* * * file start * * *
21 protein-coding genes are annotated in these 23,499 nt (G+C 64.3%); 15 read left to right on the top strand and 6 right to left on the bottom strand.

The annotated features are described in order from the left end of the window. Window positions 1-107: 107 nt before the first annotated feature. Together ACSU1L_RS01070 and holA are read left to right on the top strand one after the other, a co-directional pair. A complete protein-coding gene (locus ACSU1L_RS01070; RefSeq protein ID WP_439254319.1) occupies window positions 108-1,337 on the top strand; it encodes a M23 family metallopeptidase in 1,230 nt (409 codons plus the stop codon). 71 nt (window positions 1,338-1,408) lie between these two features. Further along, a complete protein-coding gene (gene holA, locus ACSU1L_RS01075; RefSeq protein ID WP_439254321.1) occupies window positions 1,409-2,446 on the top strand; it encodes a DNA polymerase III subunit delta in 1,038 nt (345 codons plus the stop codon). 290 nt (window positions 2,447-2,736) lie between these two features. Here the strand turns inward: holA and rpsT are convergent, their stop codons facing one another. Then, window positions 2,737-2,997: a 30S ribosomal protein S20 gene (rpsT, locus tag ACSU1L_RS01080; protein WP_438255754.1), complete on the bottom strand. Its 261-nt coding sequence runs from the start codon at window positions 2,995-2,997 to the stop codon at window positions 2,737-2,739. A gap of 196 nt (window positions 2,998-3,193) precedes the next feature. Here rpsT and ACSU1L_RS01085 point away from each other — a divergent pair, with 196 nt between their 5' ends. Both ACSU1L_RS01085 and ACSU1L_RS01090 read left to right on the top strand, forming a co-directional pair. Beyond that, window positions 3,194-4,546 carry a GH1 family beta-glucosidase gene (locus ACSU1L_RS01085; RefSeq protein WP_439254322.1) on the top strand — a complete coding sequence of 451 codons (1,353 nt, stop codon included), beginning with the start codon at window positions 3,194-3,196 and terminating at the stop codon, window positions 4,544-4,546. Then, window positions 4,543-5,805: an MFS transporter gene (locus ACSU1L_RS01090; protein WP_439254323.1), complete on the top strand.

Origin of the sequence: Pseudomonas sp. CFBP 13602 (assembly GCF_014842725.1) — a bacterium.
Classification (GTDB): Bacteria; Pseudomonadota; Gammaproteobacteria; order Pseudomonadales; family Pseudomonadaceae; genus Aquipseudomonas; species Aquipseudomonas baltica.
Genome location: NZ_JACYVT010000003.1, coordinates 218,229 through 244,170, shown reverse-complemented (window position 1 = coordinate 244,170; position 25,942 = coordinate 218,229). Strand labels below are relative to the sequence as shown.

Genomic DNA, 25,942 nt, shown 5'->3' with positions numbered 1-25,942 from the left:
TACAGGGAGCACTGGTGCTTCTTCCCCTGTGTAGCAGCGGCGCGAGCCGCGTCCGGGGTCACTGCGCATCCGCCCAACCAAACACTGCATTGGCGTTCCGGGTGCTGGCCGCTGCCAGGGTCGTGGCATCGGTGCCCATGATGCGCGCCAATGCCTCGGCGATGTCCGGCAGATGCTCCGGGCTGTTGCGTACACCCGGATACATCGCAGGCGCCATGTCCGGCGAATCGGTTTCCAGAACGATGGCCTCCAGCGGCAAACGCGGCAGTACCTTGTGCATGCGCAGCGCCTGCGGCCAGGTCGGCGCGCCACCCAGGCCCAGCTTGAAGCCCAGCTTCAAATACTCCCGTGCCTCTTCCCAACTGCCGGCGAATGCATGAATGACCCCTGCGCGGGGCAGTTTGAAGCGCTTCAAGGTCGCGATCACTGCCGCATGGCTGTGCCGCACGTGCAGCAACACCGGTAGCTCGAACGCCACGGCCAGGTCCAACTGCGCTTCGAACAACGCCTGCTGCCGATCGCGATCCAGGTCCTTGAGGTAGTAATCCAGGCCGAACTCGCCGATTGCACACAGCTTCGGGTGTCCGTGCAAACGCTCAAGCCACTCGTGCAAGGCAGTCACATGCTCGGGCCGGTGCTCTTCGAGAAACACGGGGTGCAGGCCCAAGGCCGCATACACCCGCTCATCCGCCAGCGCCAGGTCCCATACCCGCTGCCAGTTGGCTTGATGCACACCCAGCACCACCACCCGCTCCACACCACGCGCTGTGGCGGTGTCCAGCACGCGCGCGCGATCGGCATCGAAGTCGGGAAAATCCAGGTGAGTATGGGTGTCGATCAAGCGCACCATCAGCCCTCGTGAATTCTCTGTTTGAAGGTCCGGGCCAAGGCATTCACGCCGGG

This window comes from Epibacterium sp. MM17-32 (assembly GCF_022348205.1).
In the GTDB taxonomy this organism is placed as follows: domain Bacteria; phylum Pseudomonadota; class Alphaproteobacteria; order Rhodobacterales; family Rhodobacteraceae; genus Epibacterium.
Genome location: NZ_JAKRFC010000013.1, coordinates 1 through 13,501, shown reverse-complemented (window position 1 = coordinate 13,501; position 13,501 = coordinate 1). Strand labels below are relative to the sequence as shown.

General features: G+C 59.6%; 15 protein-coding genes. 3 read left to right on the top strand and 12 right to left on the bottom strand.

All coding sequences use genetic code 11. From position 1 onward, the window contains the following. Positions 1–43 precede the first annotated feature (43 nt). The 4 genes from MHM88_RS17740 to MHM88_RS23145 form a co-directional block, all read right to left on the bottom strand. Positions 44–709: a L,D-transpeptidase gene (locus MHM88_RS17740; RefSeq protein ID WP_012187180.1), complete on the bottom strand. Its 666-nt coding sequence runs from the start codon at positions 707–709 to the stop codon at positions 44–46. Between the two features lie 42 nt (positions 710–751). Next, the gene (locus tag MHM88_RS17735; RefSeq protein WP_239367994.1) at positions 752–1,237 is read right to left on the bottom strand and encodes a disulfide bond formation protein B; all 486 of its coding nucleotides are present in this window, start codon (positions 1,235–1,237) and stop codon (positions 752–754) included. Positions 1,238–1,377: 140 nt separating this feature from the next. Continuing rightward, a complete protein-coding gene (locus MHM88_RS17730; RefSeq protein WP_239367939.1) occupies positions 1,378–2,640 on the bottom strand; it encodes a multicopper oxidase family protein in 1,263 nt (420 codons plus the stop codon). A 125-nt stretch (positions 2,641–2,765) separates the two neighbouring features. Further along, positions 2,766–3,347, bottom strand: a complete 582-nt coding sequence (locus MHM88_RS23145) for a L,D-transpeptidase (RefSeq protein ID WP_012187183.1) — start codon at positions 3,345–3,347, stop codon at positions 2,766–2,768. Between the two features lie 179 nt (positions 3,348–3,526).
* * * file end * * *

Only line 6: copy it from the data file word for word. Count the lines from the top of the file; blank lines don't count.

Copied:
Genomic DNA, 25,942 nt, shown 5'->3' with positions numbered 1-25,942 from the left: